Phew! Now that we have that out of the way, here's my tale of a weekend adventure with some "Rohu machli" and mustard paste -
The good thing about cooking something like this is that help is but a phone call (or 2) away. Not that I don't intuitively know everything that there's to be done, but when you want clarification/verification on the finer details, help ain't too far away. Like, for eg, when you open the plastic packet that Sushi got back from the fish monger's (full of fish of course), all enthusiastic and raring to go, and you are caught short by a fuzzy looking mess in and around the belly pieces -
What would you do? You start berating the fish - woman (one who sells fish, and is usually quite rotund and very un-mermaid like), until you suspect that the fuzzy mess may in fact be "Rohu caviar" or the fish eggs that you love so much, but have never seen in the belly of its source. Well then you dial 1800---, describe the mess in a few words, receive instant confirmation on your suspicions and some handy how to tips.
Then you put the phone down, give a whoop of delight, gather all of the messy looking stuff, give it a cursory rinse, throw in a pinch of salt, turmeric, red chili powder and some gram flour or besan and mix it up. You then heat some mustard oil(hereafter referred to simply as The Oil) in a kadahi and put in the eggs in little lumps and fry a bit. And then a bit more. Patience my heart, you'll eat soon. Voila -
Next the total number of pakodas is divided by 2 (for Sushi and me), add 1 to my total share by subtracting one from Sushi's because these are too tasty and I get the extra for battling the furious oils.
Once you are done with the munch session (that is if you discovered eggs in the first place), you return to tackle the actual fish. Well, these guys need much more thorough washing, because you never can say where they had been swimming to and what they had been getting up to. Then you season the individual pieces with salt n red chili peppa' and turmeric and last but not the least...g+g paste. After that, you shallow fry them in The Oil.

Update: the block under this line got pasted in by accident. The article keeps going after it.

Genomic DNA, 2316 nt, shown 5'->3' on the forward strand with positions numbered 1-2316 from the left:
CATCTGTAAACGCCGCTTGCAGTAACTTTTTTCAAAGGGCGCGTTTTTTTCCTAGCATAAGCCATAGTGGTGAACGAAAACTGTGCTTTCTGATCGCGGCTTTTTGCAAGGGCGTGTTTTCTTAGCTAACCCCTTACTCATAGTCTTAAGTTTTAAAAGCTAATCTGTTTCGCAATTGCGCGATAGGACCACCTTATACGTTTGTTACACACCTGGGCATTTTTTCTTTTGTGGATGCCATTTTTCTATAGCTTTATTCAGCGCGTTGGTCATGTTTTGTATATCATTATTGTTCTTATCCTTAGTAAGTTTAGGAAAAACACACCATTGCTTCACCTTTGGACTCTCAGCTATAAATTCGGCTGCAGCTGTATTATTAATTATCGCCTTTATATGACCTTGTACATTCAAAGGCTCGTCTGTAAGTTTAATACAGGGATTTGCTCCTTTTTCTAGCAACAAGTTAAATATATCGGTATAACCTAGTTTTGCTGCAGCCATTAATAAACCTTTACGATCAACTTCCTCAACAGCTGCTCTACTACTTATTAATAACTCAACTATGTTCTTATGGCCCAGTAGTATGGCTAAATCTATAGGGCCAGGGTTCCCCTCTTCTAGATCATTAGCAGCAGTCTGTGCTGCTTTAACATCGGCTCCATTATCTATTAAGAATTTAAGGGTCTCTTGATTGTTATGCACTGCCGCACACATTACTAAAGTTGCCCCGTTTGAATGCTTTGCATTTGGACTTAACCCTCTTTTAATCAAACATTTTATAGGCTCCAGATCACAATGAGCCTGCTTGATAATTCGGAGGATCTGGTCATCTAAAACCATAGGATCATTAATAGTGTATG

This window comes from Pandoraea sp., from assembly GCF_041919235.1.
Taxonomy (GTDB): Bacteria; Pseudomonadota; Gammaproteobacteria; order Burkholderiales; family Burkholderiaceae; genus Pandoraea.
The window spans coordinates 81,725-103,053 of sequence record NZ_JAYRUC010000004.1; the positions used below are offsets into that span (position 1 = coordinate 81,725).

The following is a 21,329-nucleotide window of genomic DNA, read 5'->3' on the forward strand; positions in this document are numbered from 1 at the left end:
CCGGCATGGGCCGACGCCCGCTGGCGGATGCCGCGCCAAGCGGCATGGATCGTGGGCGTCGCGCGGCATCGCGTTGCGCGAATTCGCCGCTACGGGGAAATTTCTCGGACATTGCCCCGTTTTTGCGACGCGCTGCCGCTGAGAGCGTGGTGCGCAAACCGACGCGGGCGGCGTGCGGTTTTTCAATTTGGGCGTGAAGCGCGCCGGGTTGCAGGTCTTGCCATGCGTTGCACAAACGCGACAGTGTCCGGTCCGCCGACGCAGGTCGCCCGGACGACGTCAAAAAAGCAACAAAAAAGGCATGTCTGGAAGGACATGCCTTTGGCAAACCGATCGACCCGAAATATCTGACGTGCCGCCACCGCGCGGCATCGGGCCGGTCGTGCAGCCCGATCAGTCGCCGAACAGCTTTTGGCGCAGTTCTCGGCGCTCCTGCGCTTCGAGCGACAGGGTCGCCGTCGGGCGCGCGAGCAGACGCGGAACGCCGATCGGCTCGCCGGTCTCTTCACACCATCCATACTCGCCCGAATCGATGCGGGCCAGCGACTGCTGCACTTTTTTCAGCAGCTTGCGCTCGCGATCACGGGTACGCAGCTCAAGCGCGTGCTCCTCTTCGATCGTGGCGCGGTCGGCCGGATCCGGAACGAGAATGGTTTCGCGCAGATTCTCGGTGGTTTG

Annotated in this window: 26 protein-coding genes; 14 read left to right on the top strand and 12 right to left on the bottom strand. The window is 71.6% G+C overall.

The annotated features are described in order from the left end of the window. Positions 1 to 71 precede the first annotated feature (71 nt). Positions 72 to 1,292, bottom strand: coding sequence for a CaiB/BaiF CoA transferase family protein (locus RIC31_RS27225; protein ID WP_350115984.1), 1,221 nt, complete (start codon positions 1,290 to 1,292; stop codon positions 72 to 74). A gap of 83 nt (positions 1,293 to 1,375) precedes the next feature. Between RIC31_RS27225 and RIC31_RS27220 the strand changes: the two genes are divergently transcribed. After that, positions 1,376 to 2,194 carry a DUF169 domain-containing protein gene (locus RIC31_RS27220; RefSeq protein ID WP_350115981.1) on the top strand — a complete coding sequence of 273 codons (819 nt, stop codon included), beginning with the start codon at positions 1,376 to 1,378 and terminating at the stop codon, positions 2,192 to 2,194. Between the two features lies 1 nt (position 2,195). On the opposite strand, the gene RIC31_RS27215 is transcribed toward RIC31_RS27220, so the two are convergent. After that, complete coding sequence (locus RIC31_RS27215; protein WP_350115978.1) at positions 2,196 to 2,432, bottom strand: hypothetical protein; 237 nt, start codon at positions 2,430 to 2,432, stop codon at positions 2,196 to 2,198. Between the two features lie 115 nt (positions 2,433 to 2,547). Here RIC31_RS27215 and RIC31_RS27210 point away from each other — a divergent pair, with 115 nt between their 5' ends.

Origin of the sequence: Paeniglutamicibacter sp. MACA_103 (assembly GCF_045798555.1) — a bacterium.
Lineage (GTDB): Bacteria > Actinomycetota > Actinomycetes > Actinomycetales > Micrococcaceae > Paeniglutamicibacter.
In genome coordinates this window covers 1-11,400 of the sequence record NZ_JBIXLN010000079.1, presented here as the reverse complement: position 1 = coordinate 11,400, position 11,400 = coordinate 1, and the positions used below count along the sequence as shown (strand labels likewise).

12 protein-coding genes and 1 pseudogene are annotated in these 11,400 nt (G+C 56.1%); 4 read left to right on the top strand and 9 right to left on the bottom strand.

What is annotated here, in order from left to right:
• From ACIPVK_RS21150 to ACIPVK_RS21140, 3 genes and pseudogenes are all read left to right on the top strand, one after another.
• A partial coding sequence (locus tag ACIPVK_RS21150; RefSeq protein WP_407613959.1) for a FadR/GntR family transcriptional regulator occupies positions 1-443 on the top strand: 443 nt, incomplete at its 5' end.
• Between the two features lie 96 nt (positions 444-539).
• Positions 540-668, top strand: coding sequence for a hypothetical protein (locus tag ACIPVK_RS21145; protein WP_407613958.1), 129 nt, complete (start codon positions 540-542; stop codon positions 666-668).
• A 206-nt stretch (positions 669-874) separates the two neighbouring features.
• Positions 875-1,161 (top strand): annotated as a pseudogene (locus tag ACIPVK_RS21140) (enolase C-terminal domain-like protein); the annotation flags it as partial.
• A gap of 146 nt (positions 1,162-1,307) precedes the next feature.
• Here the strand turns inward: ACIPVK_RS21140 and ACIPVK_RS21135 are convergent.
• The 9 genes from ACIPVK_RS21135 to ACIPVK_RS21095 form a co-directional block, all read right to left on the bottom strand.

You want to be really careful here, because The Oil has a touchy nature and it really flies off the handle once it's been on the flames for a couple of minutes. It tends to send out sparks especially targeted at your pupils, not to mention any bare area of your skin that it happens to espy. You may want to practice jumping around a bit before you commence the frying as warm up for dodging the aforementioned sparks. Also you may want to have protective gloves on and goggles, the kind you wear when you go welding.
Once that's done, you've put the worse behind you and there's only the matter of the curry. This comprises mustard paste as its base. The mustard paste you make by finally getting your food processor out of its closet. (No, it's always been and still is straight, thanks). To the processor you add yellow mustard seeds (pretty hard to come by generally, you have to scour several shops diligently for a at least a week in advance) and make it go round and round.
Then to The Oil, you add "panch phoran" - a rather secret-ish ingredient with 5 different kinds of seeds in it and so the name "panch ..", mustard paste (more makes it more pungent, but if you cross a certain threshold, pungent turns to bitter, and this is when you must STOP adding more), chopped tomatoes, and salt and other things that you might think are necessary. After that, in goes fish and water, in reverse order.
You can finally get the protective gear off and begin eating..with rice is my favourite.